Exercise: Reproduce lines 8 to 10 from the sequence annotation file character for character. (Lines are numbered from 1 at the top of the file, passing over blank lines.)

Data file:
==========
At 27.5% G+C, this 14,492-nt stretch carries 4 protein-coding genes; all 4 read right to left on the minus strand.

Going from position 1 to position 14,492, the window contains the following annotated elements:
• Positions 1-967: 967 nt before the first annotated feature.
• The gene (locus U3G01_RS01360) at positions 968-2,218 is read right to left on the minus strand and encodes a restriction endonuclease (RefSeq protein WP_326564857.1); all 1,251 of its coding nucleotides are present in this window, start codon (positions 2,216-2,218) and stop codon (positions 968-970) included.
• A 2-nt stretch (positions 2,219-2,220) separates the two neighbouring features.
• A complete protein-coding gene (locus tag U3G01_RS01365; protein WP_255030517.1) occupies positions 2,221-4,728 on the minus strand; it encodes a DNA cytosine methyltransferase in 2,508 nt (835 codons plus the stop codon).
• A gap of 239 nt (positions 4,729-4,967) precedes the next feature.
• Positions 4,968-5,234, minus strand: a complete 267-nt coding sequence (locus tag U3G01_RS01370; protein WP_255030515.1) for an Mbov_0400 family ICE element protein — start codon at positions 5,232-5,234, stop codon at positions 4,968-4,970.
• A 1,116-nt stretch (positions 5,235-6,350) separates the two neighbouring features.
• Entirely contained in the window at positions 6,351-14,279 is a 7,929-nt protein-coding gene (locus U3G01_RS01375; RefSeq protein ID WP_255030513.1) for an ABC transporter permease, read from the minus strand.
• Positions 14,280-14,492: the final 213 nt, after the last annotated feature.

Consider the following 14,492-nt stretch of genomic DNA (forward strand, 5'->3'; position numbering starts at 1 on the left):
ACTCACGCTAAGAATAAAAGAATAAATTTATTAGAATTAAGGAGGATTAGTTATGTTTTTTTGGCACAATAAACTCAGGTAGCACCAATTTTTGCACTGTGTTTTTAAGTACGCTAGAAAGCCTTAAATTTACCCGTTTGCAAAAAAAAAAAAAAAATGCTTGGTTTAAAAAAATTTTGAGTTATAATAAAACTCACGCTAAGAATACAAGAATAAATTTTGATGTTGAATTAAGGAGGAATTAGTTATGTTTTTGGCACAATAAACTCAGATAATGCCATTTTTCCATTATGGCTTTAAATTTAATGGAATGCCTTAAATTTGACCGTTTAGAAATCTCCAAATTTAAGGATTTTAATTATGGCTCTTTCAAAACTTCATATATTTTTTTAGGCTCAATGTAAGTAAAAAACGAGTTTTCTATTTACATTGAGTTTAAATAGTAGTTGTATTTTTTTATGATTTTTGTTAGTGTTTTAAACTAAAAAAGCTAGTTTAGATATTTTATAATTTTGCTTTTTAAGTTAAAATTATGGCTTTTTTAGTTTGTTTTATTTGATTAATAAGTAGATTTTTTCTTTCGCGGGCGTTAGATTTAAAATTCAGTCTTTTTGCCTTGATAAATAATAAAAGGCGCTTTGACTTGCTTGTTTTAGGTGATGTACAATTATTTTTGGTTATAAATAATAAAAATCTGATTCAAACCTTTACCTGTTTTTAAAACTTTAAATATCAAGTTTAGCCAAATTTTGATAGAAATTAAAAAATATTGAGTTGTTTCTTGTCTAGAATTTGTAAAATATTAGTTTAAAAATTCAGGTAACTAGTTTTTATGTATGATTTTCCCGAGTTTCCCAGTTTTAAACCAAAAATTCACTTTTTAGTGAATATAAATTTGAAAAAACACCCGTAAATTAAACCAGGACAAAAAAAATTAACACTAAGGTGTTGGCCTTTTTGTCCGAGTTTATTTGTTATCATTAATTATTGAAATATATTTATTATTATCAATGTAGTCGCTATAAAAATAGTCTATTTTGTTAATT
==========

• Positions 4,968-5,234, minus strand: a complete 267-nt coding sequence (locus tag U3G01_RS01370; protein WP_255030515.1) for an Mbov_0400 family ICE element protein — start codon at positions 5,232-5,234, stop codon at positions 4,968-4,970.
• A 1,116-nt stretch (positions 5,235-6,350) separates the two neighbouring features.
• Entirely contained in the window at positions 6,351-14,279 is a 7,929-nt protein-coding gene (locus U3G01_RS01375; RefSeq protein ID WP_255030513.1) for an ABC transporter permease, read from the minus strand.